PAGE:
The woman who was crushed to death in her new apartment building in an elevator accident has been identified as a lecturer at Boston University.
Carrie O’Connor, 38, died Monday night when the elevator in the Allston apartment complex at 1140 Commonwealth Ave suddenly fell between the floors as she tried to load a package just after noon.
O’Connor was found dead at the scene. Boston Sergeant Detective John Boyle said her cause of death was traumatic suffocation, and that way was random.
A tenant living in the building, Leanne Scorzoni, told the Boston Globe that the scene was ‘scary’.
Scorzoni said she had spoken to another tenant who had helped O̵
‘I heard it, he saw everything. He helped her with a box into the building and he went up the stairs and he told her “hey, just be careful because it’s an old fashioned elevator,” she told the publication.
‘I do not know what type of elevator it is, but you have to pull the door over and then step in and then press the button.’
Scorzoni added that she was told the elevator had a sensor, and the man who helped O’Connor believes the package may have triggered the sensor, causing it to start moving.
The woman who was crushed to death in her new apartment building in an elevator accident has been identified as an associate professor at Boston University, Carrie O’Connor (pictured). She was 38 years old
O’Connor died Monday night when the elevator in the Allston apartment complex (pictured) suddenly fell between the floors as she tried to load her package. Police said they were called to 1140 Commonwealth Avenue just after noon
Authorities (the picture intriguing in the building) said O’Connor was found in the elevator on the first floor. She was pronounced dead at the scene
Scorzoni told the Boston Globe that there is a staircase next to the elevator, and the man who helped O’Connor spoke to her as he was about to get up.
‘He just said’ oh, I do not think it’s going to fit in there. ‘And then she’s like,’ oh, I’ll try it again. “And then I heard her scream, and I heard him scream,” she told the publication.
Scorzoni added that the man screamed and pointed as she came out of her apartment on the first floor.
“When I looked at the elevator, it was not there. Only the ceiling of the car was on my floor, so all the cables were there, ‘she said.
Scorzoni said she did not know O’Connor and the associate professor at Boston University had only recently moved into the building.
According to O’Connor’s biography on the university’s website, she has taught ‘a wide range of courses throughout her career, including French language, French for business, conversational French, French literature in translation and French culture through gastronomy’.
She previously taught at Bentley University, Louisiana State University, MIT, Northeastern University and Tufts University.
Other residents of the building reported that they heard screams at the time of the tragic accident. An unidentified witness told the Boston 25 News that she ‘only heard a wicked scream’.
‘We ran into the hallway and saw a gentleman in distress screaming and hyperventilating and saying she was dead, she’s dead’.
Residents of the building were not given access within about 90 minutes as police worked on the scene and were told the elevator was stuck between the first floor and the basement.
The management of the building said the elevator was inspected within the last year
In a statement, a spokesman for the State Division of Professional Licensure officials from the Office of Public Safety and Inspections said the elevator was recently inspected and certified in accordance with state regulations.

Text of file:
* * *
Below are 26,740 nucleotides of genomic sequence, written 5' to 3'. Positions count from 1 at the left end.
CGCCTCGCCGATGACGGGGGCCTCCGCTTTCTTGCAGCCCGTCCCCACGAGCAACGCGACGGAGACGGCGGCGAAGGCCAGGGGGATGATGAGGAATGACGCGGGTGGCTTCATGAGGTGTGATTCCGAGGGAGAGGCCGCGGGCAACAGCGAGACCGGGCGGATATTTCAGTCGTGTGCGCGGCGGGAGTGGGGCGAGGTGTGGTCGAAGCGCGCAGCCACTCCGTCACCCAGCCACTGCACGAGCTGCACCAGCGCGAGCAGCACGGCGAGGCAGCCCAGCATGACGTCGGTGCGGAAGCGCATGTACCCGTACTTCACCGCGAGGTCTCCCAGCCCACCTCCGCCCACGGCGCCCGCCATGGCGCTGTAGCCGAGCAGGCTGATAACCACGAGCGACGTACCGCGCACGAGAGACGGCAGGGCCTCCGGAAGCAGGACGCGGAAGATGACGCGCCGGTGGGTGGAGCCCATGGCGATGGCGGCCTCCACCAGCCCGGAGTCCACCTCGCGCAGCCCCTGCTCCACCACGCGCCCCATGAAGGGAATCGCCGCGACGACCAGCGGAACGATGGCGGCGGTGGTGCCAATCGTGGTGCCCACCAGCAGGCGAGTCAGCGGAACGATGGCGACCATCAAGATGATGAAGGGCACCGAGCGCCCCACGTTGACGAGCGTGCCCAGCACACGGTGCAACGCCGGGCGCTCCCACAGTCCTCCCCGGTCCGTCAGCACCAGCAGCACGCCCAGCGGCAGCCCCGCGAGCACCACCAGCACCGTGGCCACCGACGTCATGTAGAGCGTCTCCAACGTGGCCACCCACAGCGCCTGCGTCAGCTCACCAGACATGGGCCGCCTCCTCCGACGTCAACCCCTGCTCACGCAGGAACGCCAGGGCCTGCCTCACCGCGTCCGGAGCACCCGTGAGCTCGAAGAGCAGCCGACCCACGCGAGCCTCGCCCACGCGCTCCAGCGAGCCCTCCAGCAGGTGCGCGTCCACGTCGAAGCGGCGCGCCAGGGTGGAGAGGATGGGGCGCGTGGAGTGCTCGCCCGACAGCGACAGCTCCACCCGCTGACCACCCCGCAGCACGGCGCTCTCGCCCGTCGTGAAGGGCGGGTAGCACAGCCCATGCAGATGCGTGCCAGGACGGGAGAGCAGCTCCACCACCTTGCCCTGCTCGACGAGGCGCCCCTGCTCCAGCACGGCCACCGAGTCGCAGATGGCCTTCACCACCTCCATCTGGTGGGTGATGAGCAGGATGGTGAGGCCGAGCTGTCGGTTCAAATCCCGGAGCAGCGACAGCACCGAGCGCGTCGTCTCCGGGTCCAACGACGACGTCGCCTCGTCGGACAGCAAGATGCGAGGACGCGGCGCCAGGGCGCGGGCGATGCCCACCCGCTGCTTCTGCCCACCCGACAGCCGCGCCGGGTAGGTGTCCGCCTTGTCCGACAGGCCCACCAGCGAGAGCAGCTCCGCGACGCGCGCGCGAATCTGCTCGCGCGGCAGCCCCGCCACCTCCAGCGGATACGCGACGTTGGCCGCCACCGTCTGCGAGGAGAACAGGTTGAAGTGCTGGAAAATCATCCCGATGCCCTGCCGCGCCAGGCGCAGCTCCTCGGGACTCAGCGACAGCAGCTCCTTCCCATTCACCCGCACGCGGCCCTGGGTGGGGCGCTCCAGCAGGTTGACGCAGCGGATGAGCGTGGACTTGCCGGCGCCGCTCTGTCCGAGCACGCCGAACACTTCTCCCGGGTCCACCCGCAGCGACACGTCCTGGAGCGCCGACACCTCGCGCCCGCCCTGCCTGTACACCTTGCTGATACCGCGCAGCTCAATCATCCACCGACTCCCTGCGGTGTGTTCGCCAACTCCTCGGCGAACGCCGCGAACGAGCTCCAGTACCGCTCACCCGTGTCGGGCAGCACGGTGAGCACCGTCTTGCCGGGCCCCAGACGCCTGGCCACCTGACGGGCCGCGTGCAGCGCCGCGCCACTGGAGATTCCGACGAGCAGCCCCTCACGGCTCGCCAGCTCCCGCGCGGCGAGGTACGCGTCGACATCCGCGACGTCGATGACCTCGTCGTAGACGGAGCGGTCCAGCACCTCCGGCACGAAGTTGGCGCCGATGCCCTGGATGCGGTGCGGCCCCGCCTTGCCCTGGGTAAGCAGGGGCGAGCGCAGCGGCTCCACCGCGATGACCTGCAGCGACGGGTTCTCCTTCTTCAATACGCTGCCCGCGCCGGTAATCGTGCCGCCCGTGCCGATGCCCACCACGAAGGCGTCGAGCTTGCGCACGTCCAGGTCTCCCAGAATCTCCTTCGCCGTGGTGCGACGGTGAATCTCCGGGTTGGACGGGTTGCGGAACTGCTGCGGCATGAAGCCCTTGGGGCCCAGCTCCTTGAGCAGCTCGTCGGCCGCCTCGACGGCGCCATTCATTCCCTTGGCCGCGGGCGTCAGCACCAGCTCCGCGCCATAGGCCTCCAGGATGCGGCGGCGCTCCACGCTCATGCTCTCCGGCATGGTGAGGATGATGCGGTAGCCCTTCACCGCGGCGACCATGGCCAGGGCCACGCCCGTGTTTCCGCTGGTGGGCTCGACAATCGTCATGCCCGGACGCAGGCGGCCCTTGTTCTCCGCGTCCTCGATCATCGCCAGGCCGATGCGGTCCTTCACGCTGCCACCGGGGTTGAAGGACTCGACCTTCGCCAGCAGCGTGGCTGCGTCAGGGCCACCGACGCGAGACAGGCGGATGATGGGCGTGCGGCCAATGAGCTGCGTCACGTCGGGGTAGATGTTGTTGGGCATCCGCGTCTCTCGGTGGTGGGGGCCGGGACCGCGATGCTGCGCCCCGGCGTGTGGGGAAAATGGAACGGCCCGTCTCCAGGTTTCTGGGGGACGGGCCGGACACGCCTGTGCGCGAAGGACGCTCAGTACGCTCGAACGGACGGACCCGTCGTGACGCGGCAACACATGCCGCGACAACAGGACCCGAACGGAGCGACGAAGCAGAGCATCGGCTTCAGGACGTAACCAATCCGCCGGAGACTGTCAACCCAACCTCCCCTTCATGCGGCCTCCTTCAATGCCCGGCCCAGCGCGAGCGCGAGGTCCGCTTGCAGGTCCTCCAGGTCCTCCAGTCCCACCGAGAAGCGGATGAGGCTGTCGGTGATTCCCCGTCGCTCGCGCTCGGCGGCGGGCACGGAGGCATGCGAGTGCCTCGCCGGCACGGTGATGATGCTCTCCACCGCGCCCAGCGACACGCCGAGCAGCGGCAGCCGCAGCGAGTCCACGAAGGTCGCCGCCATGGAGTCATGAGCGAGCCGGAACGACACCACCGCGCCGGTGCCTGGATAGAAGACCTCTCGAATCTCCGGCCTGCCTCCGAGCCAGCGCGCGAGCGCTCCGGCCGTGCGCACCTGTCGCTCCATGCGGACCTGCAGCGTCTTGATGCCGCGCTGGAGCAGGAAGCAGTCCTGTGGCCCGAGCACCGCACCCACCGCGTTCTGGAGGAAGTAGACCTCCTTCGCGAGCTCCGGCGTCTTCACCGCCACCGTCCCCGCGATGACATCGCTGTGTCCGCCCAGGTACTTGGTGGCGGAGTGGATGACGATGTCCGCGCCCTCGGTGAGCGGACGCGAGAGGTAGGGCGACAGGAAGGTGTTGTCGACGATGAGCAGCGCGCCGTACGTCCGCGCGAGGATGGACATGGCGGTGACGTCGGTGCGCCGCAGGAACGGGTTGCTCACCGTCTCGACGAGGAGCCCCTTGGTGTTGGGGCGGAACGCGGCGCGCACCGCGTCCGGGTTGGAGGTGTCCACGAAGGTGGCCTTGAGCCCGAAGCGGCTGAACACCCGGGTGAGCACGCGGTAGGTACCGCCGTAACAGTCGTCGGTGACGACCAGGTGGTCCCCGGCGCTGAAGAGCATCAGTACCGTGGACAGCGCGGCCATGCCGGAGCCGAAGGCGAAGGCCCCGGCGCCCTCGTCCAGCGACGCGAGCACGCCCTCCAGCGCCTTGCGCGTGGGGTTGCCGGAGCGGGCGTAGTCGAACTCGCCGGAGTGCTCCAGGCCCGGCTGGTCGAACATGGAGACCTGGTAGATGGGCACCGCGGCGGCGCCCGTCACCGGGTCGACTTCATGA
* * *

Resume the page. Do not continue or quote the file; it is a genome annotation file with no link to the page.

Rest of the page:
Eric Carmichael told CBS that his wife was on the first floor when the accident occurred.
He said she told him it all happened so fast and that there was nothing she could do to help.
‘The lady tried to put her package in the elevator, that’s how we do it. Take it from the lobby, ”Carmichael told the station.
‘I suppose maybe the package and the woman were over the limit of what the elevator could handle, so what my wife said she saw was the lady’s arms like hanging on to her package.’
Carmichael called the accident scary because it could have been any of the residents inside as the elevator was not working.
‘Terrible old elevator that probably should have been held up better,’ he added.
Residents of the building were not given access within about 90 minutes as police worked on the scene and were told that the elevator was stuck between the first floor and the basement (bottom left)
The elevator is stuck between the first floor and the basement, where washers and dryers are in the building
The building itself (pictured) dates back to 1920 according to tax records, but it is unclear when the elevator was installed. Police said an autopsy will be performed to determine how the victim died
Another resident told CBS that the elevator is an old system.
‘It’s a system with two sliding doors, and unless the door is completely closed, it never moves,’ said Nevada Foskit. ‘If anything happened, it obviously had to be defective.’
The management of the building said the elevator was inspected within the last year.
According to the WCVB, Boston’s Inspectional Service Department said the state is monitoring the elevator.
In a statement, a spokesman for the State Division of Professional Licensure said officials from the Office of Public Safety and Inspections determined that the elevator was recently inspected and certified in accordance with state regulations.
‘The department extends its deepest sympathies with the victims’ loved ones during this difficult time,’ the statement said.
Police and officials from the Occupational Safety and Health Administration are still investigating.
The building itself dates back to 1920, according to tax records, but it is unclear when the elevator was installed.
Police said an autopsy will be conducted to determine how the victim died.